With roughly two-thirds of Americans inclined to have companies publicly report their progress on environmental issues, it’s clear that more eco-friendly manufacturing processes will become the norm, including in the production of steel.
And because “money talks,” investors who care about environmental, social and governance (ESG) responsibility are helping to truly implement change, which has steel production plants rethinking their approach to converting iron ore and scrap metal into usable steel products.
In 2006, the United Nation’s Principles for Responsible Investment first mentioned what has become known as “ESG.” Since then, ESG investment has grown in popularity with people that want to support companies that have positive environmental, social and governance principles. As an example of the amount of money involved, consider that in 2020, pension investors alone held $17.1 trillion in assets that were chosen based on ESG principles. But what does this mean for manufacturing?
Focusing on the “E” of ESG, many companies are committed to reducing their greenhouse gas emissions. While climate change has become highly politicized, the evidence among scientists is clear: Reducing carbon emissions is tantamount to stopping the progression of global warming. To that end, steel producers are taking the initiative and choosing more environmentally friendly approaches to smelting steel, which has traditionally been done through a blast furnace using coal, which introduces large amounts of CO2 into the atmosphere. It’s estimated that global steel production introduces about 9 percent of total COsub>2 emissions.
One such company is Steel Dynamics Inc., which is among the largest domestic steel producers and metals recyclers in the United States. In 2021, it was named one of the 100 Best ESG Companies by Investor’s Business Daily. Company leadership says they take “pride in our intentionally sustainable approach,” which includes utilizing electric arc furnace (EAF) technology, which limits its carbon emissions.
But Steel Dynamics isn’t alone in the United States for implementing EAF technology. In 2020, U.S. Steel announced the implementation of a technologically advanced EAF facility in Alabama near Birmingham, with an annual steelmaking capacity of 1.6 million tons. The introduction of EAF technology is part of the company’s “Best of Both” campaign, which focuses on strategies that are, “best for the planet, best for our customers and best for consumers.”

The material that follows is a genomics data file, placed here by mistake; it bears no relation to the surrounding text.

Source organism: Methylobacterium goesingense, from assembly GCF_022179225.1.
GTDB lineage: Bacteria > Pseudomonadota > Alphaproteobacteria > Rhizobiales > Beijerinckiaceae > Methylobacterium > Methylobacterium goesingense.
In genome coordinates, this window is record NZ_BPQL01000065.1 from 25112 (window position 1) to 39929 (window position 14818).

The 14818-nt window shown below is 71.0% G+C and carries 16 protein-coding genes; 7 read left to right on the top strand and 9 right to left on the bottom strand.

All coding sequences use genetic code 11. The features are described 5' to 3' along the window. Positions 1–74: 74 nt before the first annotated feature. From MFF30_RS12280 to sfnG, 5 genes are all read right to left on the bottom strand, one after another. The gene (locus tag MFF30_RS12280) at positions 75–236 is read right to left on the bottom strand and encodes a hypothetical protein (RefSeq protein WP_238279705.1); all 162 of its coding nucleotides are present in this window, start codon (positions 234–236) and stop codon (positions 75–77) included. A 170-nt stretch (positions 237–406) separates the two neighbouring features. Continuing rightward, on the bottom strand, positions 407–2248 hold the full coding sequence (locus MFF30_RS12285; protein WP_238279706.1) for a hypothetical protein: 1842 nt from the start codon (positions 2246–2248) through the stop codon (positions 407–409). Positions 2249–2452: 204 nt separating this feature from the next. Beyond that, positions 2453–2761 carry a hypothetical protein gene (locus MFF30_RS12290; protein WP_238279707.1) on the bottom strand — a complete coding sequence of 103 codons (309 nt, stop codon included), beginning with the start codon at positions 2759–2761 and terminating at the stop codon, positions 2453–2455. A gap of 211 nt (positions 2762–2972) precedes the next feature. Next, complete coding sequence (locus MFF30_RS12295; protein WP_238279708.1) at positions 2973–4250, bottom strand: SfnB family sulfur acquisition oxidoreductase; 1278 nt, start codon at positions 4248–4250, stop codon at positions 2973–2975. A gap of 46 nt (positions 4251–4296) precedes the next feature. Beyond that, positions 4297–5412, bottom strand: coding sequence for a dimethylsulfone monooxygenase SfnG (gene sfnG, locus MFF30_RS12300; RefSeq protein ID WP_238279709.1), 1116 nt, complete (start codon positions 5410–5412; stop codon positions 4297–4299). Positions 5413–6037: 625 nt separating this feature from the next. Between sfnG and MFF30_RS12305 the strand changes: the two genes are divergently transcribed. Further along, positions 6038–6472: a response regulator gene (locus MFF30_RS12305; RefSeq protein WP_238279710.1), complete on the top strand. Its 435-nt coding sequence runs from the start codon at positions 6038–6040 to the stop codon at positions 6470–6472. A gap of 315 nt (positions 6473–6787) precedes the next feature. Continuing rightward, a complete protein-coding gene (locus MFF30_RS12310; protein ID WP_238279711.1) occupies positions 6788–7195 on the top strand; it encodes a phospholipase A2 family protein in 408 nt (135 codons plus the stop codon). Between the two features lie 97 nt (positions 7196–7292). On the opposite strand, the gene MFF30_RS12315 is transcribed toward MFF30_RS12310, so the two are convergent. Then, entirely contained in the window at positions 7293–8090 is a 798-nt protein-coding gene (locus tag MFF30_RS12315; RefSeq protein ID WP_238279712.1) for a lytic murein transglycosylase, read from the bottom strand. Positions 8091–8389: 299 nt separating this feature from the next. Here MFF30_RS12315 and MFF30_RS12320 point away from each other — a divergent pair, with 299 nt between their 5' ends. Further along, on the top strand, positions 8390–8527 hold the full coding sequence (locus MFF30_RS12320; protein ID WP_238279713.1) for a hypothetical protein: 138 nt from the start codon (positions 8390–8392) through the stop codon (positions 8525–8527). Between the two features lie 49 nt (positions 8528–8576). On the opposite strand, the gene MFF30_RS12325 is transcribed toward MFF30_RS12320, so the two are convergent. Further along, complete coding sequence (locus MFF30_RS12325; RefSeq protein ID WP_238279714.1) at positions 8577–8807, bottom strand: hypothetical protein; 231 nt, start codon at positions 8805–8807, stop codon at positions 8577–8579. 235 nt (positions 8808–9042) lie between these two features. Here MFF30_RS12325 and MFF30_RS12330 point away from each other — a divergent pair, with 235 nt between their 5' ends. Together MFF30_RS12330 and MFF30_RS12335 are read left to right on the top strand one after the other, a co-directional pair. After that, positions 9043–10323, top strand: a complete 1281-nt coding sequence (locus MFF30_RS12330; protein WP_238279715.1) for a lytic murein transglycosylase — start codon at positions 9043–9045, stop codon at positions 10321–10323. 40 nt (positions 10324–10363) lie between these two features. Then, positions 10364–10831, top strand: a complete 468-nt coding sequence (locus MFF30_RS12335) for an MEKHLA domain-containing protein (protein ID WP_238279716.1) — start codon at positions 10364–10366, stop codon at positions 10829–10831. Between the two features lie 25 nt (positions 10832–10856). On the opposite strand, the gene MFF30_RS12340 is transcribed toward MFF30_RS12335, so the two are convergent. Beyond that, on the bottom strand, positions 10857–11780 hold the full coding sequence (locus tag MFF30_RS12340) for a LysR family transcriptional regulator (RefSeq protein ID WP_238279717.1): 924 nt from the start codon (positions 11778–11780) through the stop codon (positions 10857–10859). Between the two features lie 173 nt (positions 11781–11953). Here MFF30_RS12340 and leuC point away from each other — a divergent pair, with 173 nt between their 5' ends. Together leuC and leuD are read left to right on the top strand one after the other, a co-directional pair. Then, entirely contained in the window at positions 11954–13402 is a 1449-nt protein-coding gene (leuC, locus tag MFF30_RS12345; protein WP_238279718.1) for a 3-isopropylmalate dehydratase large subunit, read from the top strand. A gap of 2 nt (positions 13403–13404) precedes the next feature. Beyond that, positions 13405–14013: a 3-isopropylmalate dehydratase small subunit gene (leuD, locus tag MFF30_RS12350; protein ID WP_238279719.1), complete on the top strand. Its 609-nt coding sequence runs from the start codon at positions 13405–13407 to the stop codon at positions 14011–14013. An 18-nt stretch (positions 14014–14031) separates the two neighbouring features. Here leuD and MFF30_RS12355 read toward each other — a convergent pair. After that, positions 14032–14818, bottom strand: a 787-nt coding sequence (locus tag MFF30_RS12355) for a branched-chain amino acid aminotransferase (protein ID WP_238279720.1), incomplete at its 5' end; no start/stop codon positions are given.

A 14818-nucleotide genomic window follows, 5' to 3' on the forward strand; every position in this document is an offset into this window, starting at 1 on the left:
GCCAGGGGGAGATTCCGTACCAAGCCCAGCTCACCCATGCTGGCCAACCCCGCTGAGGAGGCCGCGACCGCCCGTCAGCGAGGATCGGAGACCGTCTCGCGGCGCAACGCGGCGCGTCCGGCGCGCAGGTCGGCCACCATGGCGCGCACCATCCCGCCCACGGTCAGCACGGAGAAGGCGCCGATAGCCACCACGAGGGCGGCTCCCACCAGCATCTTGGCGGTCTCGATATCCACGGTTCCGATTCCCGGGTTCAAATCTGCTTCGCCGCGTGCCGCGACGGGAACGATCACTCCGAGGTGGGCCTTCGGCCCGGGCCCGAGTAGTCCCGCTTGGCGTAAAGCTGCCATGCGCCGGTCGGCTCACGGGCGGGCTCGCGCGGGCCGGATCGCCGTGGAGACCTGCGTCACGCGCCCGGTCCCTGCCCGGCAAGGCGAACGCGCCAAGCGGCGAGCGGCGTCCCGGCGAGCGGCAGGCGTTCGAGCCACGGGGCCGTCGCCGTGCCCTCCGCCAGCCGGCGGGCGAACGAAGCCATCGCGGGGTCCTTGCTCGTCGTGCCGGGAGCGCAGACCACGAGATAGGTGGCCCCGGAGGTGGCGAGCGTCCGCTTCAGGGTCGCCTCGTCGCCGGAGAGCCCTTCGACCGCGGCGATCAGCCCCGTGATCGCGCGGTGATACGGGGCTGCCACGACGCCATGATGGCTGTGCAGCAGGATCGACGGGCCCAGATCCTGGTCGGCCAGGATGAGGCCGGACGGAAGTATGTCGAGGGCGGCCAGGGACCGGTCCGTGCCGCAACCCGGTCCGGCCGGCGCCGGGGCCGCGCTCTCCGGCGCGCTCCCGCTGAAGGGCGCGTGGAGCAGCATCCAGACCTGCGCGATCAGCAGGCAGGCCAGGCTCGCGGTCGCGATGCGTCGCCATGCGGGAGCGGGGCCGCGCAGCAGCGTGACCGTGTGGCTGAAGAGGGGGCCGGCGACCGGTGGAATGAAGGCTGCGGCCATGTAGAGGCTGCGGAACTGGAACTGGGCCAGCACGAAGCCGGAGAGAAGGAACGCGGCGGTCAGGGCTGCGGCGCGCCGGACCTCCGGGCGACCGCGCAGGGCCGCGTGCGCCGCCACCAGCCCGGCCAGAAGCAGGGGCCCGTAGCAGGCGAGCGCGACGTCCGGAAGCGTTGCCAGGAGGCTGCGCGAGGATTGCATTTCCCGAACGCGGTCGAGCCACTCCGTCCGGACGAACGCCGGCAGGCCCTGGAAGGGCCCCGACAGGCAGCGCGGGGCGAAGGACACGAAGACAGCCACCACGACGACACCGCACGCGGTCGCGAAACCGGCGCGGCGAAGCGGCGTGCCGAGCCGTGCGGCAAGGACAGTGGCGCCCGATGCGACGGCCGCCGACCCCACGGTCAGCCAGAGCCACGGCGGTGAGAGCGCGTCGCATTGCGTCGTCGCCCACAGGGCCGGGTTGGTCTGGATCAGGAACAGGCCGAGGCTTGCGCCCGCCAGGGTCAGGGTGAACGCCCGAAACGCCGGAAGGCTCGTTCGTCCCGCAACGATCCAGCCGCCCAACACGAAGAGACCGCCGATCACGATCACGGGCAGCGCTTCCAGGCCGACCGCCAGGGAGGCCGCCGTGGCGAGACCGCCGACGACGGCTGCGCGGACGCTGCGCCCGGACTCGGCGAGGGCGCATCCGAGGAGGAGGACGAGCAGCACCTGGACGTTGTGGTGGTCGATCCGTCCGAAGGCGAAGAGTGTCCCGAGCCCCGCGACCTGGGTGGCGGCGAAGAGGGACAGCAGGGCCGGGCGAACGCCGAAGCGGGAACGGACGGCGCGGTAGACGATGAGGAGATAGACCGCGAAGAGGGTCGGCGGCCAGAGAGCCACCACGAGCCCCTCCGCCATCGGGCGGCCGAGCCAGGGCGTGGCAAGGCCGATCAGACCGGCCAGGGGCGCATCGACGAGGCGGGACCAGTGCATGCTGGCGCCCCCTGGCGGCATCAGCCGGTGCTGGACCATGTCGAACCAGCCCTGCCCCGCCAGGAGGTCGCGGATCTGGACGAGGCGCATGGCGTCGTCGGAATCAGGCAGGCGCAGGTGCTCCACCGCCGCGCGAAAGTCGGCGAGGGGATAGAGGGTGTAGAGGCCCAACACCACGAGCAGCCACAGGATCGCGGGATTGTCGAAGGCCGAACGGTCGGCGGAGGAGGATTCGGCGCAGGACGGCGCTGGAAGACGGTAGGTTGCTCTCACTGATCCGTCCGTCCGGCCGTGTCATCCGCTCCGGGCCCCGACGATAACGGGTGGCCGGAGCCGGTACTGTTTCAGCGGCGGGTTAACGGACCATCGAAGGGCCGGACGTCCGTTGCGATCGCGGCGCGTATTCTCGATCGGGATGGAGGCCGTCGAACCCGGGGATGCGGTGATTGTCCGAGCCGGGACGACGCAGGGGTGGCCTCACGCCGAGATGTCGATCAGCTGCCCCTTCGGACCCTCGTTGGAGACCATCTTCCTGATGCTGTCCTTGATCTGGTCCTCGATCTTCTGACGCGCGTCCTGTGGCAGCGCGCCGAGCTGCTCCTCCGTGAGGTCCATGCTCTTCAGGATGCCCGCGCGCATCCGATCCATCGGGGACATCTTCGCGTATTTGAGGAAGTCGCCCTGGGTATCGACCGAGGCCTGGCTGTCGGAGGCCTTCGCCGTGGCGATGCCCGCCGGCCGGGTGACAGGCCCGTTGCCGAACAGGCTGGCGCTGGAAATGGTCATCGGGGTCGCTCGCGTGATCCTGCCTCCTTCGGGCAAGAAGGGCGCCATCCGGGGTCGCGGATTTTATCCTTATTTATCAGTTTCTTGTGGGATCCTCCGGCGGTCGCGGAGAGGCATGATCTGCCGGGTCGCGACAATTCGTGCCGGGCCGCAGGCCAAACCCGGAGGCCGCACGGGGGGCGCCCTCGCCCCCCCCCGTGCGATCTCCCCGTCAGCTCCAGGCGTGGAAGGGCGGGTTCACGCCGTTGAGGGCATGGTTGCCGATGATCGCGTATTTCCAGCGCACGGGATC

Electric over coal
The EAF approach is the energy-efficient alternative to the traditional coal-dependent blast furnace. The EAF smelting process occurs in a furnace where an electric arc between electrodes, fed by oxygen blown into the furnace, allows steel producers to extract molten iron from scrap metal. Swiss Steel Group addressed this technology in a white paper where the company introduced its “Green Steel” initiative, which is focused on ecologically produced low carbon steel.
“Steel as a material contains a very high percentage of what is known as ‘embodied energy’ that is part of almost every product and many, many services and thus their CO2 footprint,” the paper says. “Embodied energy is the gorilla in the room – the monster that no one wants to see.”
According to Swiss Steel Group, “If decarbonization isn’t possible for steel, it isn’t possible anywhere. Without measures being taken in the steel industry, decarbonization of global commodity flows is not possible and climate change cannot be stopped.”
Swiss Steel Group has made the decision to pursue the EAF method exclusively in its eight steel mills located in Europe.
“Their emissions are thus far below the industry average,” the paper says. “This route is well-established and proven, especially given the fact that steel is the material most frequently recycled worldwide.”
Are there challenges with taking the EAF route? Yes. According to Swiss Steel Group, the scrap metal volume is not always the same, and neither is the quality.